Goodreads): A true life Water for Elephants, Queen of the Air brings the circus world to life through the gorgeously written, true story of renowned trapeze artist and circus performer Leitzel, Queen of the Air, the most famous woman in the world at the turn of the 20th century, and her star-crossed love affair with Alfredo Codona, of the famous Flying Codona Brothers.
Like today's Beyonce, Madonna, and Cher, she was known to her vast public by just one name, Leitzel. There may have been some regions on earth where her name was not a household expression, but if so, they were likely on polar ice caps or in the darkest, deepest jungles.
Leitzel was born into Dickensian circumstances, and became a princess and then a queen. She was not much bigger than a good size fairy, just four-foot-ten and less than 100 pounds. In the first part of the 20th century, she presided over a sawdust fiefdom of never-ending magic. She was the biggest star ever of the biggest circus ever, the Ringling Bros. and Barnum & Bailey Circus, The Greatest Show on Earth.
In her life, Leitzel had many suitors (and three husbands), but only one man ever fully captured her heart. He was the handsome Alfredo Codona, the greatest trapeze flyer that had ever lived, the only one in his time who, night after night, executed the deadliest of all big-top feats, The Triple--three somersaults in midair while traveling at 60 m.p.h. The Triple, the salto mortale, as the Italians called it, took the lives of more daredevils than any other circus stunt.
And here's what I thought: The circus, and circus performers, have long held a fascination for me. I was already familiar with who Lillian Leitzel was, so I was thrilled to receive this book from LibraryThing's Early Reviewers program. I think what makes this particular book an interesting read is the combination of the subject material and the author's writing style.
It's clear that that the author has a love for his subject, and I enjoyed reading his Acknowledgments section almost as much as the book, itself. His writing puts the narrator in a position of describing not only the people and places, but also in a position where he is giving the reader someone's innermost thoughts. He has a vivid, descriptive writing style, so that it's very easy to imagine all of the places, and the people. At times, the book read more like fiction to me, and at first, I found it a little distracting. However, once I stopped, and went to the back of the book, and looked at the notes section, it was clear to me that the author had done a lot of research, and had pulled these first-person descriptions from that.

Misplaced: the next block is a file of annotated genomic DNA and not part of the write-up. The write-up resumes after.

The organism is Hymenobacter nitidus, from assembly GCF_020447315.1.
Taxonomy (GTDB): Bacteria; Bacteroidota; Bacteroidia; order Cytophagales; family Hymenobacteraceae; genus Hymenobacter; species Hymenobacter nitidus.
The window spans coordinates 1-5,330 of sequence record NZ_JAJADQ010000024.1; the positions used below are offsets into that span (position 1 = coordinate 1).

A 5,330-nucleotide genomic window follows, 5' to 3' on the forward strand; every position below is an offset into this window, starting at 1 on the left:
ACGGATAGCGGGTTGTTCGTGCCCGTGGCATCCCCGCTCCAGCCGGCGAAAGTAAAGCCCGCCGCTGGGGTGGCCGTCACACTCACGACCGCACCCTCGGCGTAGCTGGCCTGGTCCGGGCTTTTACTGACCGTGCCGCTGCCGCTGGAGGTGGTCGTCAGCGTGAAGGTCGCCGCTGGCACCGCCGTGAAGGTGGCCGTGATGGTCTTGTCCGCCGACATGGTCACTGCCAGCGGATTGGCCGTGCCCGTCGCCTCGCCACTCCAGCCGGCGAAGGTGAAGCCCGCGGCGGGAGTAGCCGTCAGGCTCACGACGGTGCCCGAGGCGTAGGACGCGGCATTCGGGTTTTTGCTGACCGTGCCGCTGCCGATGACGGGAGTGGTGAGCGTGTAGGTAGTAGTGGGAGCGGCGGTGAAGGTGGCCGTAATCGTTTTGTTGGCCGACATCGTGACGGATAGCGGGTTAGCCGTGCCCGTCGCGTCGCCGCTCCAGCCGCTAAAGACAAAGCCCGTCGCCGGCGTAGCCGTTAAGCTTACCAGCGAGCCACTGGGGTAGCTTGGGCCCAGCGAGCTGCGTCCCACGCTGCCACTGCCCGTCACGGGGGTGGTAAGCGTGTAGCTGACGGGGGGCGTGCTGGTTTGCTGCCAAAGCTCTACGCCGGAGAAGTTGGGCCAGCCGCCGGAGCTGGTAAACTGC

Reading this book gives you insight into the life of the circus as much as it gives you the story of Leitzel, and it's nice to have some of the background and extra information to help give some perspective. Leitzel, as talented as she was, had issues, both in her personal and professional life, and as much as the author loves his subject, he doesn't shy away from giving us the less-than-happy details of her life. I think it's a great read if you know nothing about Leitzel, but it's an extra-special book for someone like me.
First lines: A soaking rain had fallen much of the day, turning the circus lot into a quagmire. By sundown, though, the downpour finally had stopped, and now, on this mid-June night in Boston in 1919, a canary-colored moon hung over the Ringling Bros. and Barnum & Bailey tents like a blessing. A show had been under way in the big tent for more than an hour. It was a little beyond eight o'clock when two women, one of them in a costume of white and spangled chiffon, plodded to the treat tent from the circus's train, idled on a railroad siding a quarter mile away.
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